The manufacturers of culinary
products (fermented sauces, ketchup, mayonnaise, mustard, salad dressings and
pickles) are repackaging their brands to appeal to younger and more sophisticated
markets, according to new data from Euromonitor International.

Culinary products ditch
their ‘with chips’ image

In volume terms, total sales
for culinary products is forecasted to rise to 1,457,249 tonnes by 2004, an
increase of 10.0% on the 1999 figure. The desire to purchase products to make
an ethnic meal more authentic, or to enhance the appeal of traditional meals,
is expected to contribute to volume growth. Amongst 18-35 year-olds in particular,
the perception of some culinary goods brands will move from something kept at
the back of the cupboard to being more of an essential grocery product.

Forecast
retail volume sales of culinary products by country 1999-2004 – Tonnes
Country 1999 2004
Austria 39966 44928
Belgium 52436 55203
Denmark 27489 29074
Finland 35483 39251
France 149284 153744
Germany 317976 342145
Greece 9048 10750
Ireland 8480 9115
Italy 65220 75668
Netherlands 74334 77019
Norway 13577 14087
Portugal 23875 30335
Spain 114009 126694
Sweden 99788 101617
Switzerland 23309 24169
Turkey 63612 89682
UK 203230 229910
Other Western Europe 3440 3858
Total Western Europe 1324556 1457249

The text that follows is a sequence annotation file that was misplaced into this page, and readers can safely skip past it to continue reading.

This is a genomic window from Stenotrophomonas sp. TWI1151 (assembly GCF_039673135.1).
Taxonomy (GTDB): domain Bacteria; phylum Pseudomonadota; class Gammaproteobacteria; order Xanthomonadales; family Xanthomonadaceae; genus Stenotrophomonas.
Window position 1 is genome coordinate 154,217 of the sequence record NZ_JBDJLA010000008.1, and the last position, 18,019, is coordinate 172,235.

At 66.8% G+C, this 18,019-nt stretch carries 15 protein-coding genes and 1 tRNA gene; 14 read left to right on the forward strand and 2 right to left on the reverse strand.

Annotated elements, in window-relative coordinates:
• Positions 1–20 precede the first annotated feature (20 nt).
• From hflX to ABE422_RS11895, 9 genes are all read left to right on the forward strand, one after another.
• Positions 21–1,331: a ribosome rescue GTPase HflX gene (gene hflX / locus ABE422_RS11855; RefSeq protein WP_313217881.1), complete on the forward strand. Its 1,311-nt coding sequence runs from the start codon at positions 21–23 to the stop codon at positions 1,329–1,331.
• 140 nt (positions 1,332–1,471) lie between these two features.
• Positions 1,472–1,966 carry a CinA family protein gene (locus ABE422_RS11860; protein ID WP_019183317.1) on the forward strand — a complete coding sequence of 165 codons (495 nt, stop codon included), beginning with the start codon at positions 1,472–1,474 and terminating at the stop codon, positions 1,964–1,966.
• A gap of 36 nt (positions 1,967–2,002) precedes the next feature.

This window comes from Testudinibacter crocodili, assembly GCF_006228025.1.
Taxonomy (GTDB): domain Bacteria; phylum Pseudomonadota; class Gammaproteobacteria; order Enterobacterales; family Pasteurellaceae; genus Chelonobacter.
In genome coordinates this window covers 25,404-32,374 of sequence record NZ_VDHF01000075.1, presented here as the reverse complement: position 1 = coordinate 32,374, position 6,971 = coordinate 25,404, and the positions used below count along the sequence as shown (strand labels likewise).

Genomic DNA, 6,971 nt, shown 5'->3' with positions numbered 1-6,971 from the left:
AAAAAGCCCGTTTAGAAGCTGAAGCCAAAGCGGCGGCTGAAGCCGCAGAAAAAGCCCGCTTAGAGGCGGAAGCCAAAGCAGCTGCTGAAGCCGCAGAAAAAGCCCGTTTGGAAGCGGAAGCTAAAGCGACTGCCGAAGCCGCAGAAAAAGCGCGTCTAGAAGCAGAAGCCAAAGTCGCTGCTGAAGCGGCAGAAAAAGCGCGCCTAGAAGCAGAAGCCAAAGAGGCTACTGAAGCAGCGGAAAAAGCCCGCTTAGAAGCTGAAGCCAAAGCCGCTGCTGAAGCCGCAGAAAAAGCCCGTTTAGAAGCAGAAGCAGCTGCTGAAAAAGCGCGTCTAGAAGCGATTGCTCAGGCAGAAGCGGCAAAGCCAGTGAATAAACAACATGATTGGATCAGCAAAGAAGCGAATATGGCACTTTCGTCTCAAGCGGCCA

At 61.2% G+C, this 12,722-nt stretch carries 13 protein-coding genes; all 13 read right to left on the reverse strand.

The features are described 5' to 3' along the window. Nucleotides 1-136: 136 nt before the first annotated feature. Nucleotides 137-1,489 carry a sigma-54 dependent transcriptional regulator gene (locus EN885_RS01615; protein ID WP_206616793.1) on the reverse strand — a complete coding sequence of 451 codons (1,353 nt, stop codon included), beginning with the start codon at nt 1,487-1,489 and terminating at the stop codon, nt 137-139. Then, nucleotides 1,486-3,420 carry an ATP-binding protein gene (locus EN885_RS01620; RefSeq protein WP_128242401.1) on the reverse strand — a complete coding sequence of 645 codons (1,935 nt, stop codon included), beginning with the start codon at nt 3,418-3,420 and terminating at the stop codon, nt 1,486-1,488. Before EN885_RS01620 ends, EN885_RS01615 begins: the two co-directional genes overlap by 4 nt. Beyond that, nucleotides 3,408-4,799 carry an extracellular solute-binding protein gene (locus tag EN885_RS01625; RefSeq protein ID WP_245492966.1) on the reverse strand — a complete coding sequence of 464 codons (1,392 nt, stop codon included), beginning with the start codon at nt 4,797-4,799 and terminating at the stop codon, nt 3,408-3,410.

Versatile brands liven
up dinnertime

Traditional culinary products
and accompaniments to meals are increasingly facing a saturated market. As a
result, many manufacturers have had to effectively reinvent their products.
Lea & Perrins Worcestershire sauce had faced relatively static sales. Repositioning
of the product as a snack accompaniment or to spice up meals such as cheese
on toast has again made the product fashionable.

Other ‘trendy’ culinary
products include low fat/low calorie, additive-free and organic sauces and dressings.
It is estimated that nearly half the UK market for such culinary products consists
of low or reduced fat items, and organic dressings are particularly popular
in both the UK and Germany. Manufacturers have also launched more premium culinary
products, including “authentic” ethnic food brands to meet increasingly
sophisticated and adventurous tastes.

French dip French fries
into new mayonnaise

Many French consumers, experts
at home-made dressings, are being tempted by new ‘fresh’ brands. Amora and Benedicta
have successfully introduced a range of chilled mayonnaise products which have
been bought by French customers who would not have previously eaten commercially
produced mayonnaise.

Cyberspace sauces provide
a taste of home

Some culinary products,
such as the British brown sauce have nostalgic associations with a particular
country. The Internet is an increasingly important tool in marketing and selling
culinary brands to the “ex-pat” market. Key multinational companies,
such as Heinz and Unilever are already reviewing and expanding their on-line
marketing activity.